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All Boats Rise: Investing in Climate Resilience & Communities

June 15th, 2021 by

The science is clear: climate change is here, and its threats are only going to grow more pronounced. But, carefully coordinated efforts can not only protect New Jerseyans from these threats, but can help spur economic activity, as well, making our state that much stronger. That was the message from four senior-level officials from Governor Murphy’s administration at the 2021 Planning and Redevelopment Conference, hosted by New Jersey Future and the NJ Chapter of the American Planning Association. New Jersey Economic Development Authority CEO Tim Sullivan, New Jersey Department of Environmental Protection Acting Commissioner Shawn LaTourette, New Jersey Board of Public Utilities President Joseph Fiordaliso, and New Jersey Office of Climate Action and the Green Economy Director Jane Cohen detailed how planning and redevelopment will play an important role in achieving Governor Murphy’s ambitious climate change goals at the All Boats Rise: Investing in Climate Resilience & Communities session moderated by Kathleen Ellis, New Jersey Future Board Chair.

It’s easy to think about the physical threats of climate change to our environment, such as sea level rise and the urban heat island effect, but climate change is also damaging the economic health of the state, Cohen explained. All of these forces are having a disproportionate impact on New Jersey’s vulnerable communities. That’s why Governor Murphy created the Office of Climate Action and the Green Economy, charged with addressing climate change, planning for a clean energy future, and transitioning to a green economy while prioritizing equity. Both this office and the NJ Council on the Green Economy are working to ensure close coordination between the State’s departments and agencies, many of which will play crucial roles in the design and implementation of climate change solutions. According to Cohen, “the purpose is to be intentional about how we transition to a green economy to make sure that the workforce development opportunities and economic opportunities are going to folks transitioning from traditional energy jobs into family-sustaining jobs in this new economy.”

Through the Office of Climate Action and the Green Economy and the New Jersey Department of Environmental Protection (NJDEP), Governor Murphy recently released the New Jersey Climate Change Resilience Strategy, which lays out the Governor’s approach to climate change adaptation policy. LaTourette summarized the State’s larger policy as reducing pollution and responding to climate change, both of which can be addressed on parallel and complementary tracks. Of particular concern to the NJDEP is that New Jersey municipalities understand the importance of planning for the future and use forward-looking science to determine the areas that are unsuitable for development, either because they will be underwater or because people will not have a safe way out in a disaster. This can be achieved, according to LaTourette, through the State Planning Commission center designation process and by offering incentives only to developments that have carefully considered climate risks.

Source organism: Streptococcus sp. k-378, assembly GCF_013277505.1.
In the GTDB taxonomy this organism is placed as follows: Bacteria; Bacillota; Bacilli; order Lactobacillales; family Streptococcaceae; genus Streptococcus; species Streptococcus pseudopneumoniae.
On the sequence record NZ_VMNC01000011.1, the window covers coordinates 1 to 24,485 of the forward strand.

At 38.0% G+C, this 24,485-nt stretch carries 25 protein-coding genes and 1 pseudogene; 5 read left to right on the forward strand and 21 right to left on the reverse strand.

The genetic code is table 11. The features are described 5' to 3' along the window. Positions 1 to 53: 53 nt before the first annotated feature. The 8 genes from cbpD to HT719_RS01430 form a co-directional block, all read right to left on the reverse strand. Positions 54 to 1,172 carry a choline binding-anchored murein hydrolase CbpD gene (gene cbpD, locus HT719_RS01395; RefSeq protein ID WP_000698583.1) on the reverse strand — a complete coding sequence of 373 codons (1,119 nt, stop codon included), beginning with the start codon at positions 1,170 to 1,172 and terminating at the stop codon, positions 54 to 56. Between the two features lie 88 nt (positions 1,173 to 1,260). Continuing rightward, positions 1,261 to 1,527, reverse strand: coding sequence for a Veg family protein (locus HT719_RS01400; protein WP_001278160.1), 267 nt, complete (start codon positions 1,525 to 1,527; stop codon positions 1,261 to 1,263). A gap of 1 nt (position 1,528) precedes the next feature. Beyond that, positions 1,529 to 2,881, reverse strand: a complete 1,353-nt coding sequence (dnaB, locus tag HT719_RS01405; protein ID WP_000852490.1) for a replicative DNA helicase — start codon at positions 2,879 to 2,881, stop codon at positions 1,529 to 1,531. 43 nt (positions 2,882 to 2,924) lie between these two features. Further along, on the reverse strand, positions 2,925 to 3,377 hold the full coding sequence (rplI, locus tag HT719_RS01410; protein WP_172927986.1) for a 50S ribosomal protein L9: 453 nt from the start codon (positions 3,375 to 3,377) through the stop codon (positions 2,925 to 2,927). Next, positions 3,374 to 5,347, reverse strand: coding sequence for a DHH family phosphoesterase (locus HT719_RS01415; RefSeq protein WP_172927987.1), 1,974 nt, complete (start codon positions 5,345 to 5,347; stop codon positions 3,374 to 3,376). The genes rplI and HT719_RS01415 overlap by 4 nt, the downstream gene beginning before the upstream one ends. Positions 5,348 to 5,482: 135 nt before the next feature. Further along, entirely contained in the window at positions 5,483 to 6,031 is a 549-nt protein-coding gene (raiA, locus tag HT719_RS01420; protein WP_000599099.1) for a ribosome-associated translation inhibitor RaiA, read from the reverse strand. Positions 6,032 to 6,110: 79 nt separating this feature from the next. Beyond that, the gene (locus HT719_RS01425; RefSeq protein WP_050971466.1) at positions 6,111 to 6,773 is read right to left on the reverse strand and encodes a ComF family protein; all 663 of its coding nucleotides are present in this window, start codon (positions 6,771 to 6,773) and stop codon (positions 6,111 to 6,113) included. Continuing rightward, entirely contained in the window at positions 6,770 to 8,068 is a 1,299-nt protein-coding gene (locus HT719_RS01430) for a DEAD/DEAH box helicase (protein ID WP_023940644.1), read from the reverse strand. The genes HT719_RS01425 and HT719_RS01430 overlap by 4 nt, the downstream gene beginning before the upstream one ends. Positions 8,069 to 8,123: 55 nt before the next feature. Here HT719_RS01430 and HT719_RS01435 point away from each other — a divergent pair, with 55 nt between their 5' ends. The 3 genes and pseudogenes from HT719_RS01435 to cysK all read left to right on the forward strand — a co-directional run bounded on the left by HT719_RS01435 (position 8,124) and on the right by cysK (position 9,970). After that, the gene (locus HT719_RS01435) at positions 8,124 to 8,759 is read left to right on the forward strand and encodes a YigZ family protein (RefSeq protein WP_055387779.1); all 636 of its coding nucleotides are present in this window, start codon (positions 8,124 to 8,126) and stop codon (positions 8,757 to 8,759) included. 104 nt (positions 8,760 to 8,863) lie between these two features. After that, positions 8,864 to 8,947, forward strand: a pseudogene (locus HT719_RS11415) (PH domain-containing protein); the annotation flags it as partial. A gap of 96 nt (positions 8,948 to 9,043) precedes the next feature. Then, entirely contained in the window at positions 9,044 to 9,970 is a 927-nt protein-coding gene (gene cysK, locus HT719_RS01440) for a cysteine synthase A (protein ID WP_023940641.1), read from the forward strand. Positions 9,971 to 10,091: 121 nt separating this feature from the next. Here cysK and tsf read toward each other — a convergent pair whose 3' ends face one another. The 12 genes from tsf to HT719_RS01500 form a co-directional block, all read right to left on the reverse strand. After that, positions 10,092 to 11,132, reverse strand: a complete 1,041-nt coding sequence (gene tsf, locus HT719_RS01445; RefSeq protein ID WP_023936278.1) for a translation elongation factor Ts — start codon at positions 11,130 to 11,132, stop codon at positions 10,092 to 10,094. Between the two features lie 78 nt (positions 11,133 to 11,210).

The coupling of a climate change strategy with an economic strategy represents a paradigm shift in how we think about climate change policy. Sullivan explained that the administration “reject[s] the false choice that is sometimes promulgated by others that you can pursue sustainability, an environmental strategy, and an energy strategy that is forward-thinking and progressive or you can grow your economy,” but not both. Sullivan is ensuring that the New Jersey Economic Development Authority’s investments are not going to developments that do not consider climate change—it’s a bad investment of taxpayer dollars. Sullivan sees New Jersey’s approach to climate change as presenting an enormous opportunity to grow our economy. Offshore wind, solar, and electric retrofits of developments will create a wealth of jobs at all levels. 

These investments go beyond housing and businesses. Fiordaliso explained that New Jersey has invested $5 billion in infrastructure upgrades, maintenance, and mitigation projects since 2012, but more severe storms will continue to cause outages and wreak havoc on our infrastructure if we don’t do something to mitigate the impacts of climate change. That’s why it’s so important to make sure that the energy we use comes from clean sources. The Board of Public Utilities (BPU) is hard at work to get New Jersey to 100% clean energy by 2050, an undertaking that will protect our state while expanding the job market. Additionally, BPU has an office of clean energy equity to ensure that all communities in New Jersey have the opportunity to participate in what Fiordaliso calls “the clean energy revolution.” 

The panelists all emphasized that successful implementation of the climate change resilience strategy relies on close collaboration and a strong focus on equity and environmental justice. New Jersey Future will continue to offer input regarding the strategies and plans and looks forward to their implementation.

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